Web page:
This is excellent work.
A new runtime for Nim
> In this blog post I explore how the full Nim language can be used without a tracing garbage collector. Since strings and sequences in Nim can also be implemented with destructors the puzzle to solve is what to do with Nim’s ref pointers and new keyword.
> Type-specific allocation turns every “use after free” bug into a logical bug but no memory corruption can happen. So ... we have already accomplished “memory safety without a GC”. It didn’t require a borrow checker nor an advanced type system. It is interesting to compare this to an example that uses array indexing instead of pointers:
Heap Exploitation Part 1: Understanding the Glibc Heap Implementation
> or this reason, before I write about exploiting heap-based vulnerabilities, I will use the first two parts of this series to talk about how the heap works. This first post will be an introduction into some high-level concepts, and a discussion about how new heap chunks are created. In the next post I will do a deeper dive into the technical implementation of how chunks are freed and recycled.
What causes Ruby memory bloat?
> If only there is a way visualize the OS heaps so that I can see what’s going. Unfortunately there are no tools that allow me to do that. So I wrote an OS heap visualizer myself.
Linux: virtual address 0 is mappable via privileged write() to /proc/*/mem
> This can be abused on systems without SMAP to make NULL pointer
dereferences exploitable again.
JVM Anatomy Quark #23: Compressed References
> But does that mean the size of Java reference is the same as the machine pointer width? Not necessarily. Java objects are usually quite reference-heavy, and there is pressure for runtimes to employ the optimizations that make the references smaller. The most ubiquitous trick is to compress the references: make their representation smaller than the machine pointer width.
A proposed API for full-memory encryption
> Hardware memory encryption is, or will soon be, available on multiple generic CPUs. In its absence, data is stored — and passes between the memory chips and the processor — in the clear. Attackers may be able to access it by using hardware probes or by directly accessing the chips, which is especially problematic with persistent memory. One new memory-encryption offering is Intel’s Multi-Key Total Memory Encryption (MKTME) [PDF]; AMD’s equivalent is called Secure Encrypted Virtualization (SEV). The implementation of support for this feature is in progress for the Linux kernel. Recently, Alison Schofield proposed a user-space API for MKTME, provoking a long discussion on how memory encryption should be exposed to the user, if at all.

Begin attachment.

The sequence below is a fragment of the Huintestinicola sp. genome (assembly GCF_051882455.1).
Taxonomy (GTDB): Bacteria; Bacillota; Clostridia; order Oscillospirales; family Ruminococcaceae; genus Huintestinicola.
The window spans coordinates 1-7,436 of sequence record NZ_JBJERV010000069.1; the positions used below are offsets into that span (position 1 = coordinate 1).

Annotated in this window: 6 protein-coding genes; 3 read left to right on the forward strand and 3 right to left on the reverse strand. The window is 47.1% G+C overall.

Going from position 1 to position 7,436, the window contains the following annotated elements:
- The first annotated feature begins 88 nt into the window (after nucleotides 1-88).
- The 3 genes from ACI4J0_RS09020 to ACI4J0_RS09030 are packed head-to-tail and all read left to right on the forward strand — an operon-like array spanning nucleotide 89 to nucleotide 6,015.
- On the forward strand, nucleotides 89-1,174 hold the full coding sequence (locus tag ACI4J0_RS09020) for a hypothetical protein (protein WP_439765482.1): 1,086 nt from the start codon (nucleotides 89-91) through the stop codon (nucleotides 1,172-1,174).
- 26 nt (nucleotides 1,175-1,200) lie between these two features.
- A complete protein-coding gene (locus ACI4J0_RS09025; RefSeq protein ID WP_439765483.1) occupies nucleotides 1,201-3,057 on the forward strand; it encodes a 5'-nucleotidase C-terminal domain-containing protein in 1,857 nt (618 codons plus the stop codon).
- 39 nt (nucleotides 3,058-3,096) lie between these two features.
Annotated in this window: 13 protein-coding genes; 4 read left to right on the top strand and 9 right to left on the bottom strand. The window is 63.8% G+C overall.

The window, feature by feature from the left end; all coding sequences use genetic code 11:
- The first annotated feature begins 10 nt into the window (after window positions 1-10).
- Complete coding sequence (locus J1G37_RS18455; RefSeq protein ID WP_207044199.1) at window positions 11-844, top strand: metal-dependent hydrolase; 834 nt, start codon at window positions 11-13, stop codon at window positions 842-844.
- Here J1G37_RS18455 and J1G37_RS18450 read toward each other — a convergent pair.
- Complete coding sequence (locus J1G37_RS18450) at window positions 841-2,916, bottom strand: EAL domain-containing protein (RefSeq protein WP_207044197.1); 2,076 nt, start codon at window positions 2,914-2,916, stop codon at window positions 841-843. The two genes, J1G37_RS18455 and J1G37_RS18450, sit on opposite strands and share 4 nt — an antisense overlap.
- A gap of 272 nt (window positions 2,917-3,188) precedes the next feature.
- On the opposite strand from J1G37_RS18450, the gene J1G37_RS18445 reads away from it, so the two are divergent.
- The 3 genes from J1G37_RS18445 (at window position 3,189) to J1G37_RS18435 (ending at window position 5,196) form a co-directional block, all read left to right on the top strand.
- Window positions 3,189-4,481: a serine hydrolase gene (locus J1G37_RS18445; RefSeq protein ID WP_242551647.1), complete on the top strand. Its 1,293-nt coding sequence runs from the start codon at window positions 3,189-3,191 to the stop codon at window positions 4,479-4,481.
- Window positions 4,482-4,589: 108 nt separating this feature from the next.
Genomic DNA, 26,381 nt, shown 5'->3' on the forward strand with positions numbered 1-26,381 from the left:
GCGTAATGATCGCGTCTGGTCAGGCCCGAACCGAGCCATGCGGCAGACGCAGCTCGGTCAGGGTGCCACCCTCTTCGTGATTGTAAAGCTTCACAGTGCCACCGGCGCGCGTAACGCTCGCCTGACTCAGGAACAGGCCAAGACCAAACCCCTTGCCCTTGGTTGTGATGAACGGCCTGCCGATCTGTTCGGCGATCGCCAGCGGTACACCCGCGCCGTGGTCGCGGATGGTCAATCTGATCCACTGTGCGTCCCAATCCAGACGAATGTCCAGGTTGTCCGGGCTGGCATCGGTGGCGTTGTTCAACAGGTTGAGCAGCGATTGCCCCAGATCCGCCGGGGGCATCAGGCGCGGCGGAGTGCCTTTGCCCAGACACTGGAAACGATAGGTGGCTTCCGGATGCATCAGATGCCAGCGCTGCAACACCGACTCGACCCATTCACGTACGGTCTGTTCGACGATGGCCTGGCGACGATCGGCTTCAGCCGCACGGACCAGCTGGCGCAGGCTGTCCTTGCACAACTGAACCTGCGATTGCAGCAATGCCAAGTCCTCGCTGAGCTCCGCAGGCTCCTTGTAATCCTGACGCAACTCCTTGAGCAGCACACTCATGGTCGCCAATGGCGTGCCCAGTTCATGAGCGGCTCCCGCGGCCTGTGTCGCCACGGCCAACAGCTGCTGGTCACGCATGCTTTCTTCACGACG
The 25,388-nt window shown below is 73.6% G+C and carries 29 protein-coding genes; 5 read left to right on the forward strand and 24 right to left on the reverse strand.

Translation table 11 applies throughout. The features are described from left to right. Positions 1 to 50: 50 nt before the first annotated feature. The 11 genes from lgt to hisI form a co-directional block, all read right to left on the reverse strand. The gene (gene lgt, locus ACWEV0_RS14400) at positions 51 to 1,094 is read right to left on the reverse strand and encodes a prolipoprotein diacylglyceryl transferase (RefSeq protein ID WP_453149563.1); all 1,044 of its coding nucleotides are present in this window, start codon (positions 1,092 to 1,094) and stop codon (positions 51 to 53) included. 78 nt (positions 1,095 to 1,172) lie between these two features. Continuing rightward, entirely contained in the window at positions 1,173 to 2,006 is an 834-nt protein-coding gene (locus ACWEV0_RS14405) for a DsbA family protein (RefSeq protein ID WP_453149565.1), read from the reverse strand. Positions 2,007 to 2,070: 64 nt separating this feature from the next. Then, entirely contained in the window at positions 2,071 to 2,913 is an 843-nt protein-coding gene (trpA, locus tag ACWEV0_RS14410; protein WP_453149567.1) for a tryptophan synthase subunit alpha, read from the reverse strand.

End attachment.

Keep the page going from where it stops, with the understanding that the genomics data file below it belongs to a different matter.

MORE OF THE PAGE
Inside the Apollo Guidance Computer's core memory
> The Apollo Guidance Computer (AGC) provided guidance, navigation and control onboard the Apollo flights to the Moon. This historic computer was one of the first to use integrated circuits, containing just two types of ICs: a 3-input NOR gate for the logic circuitry and a sense amplifier IC for the memory. It also used numerous analog circuits built from discrete components using unusual cordwood construction.
Also core rope: http://www.righto.com/2019/07/software-woven-into-wire-core-rope-and.html
> Erasable core memory and core rope both used magnetic cores, small magnetizable rings. But while erasable core memory used one core for each bit, core rope stored an incredible 192 bits per core, achieving much higher density.2 The trick was to put many wires through each core (as shown above), hardwiring the data: a 1 bit was stored by threading a wire through a core, while the wire bypassed the core for a 0 bit. Thus, once a core rope was carefully manufactured, using a half-mile of wire, data was permanently stored in the core rope.
Also, Bitcoin: http://www.righto.com/2019/07/bitcoin-mining-on-apollo-guidance.html
When your Memory Allocator hides Security Bugs
> Why would anyone do that? It might bring performance benefits to have memory allocation that‘s optimized for a specific application. It also can make programming more convenient when you can allocate many small buffers in a pool and then not bothering about freeing each one of then and instead just free the whole pool with all allocations within.
> There‘s a disadvantage with the pool allocator, and that is that it may hide bugs.
Taking a page from the kernel's book: A TLB issue in mremap()
> This is a technical blog post about TLB flushing bugs in kernels, intended for people interested in kernel security and memory management.
Introduction to Paging
> This post introduces paging, a very common memory management scheme that we will also use for our operating system. It explains why memory isolation is needed, how segmentation works, what virtual memory is, and how paging solves memory fragmentation issues. It also explores the layout of multilevel page tables on the x86_64 architecture.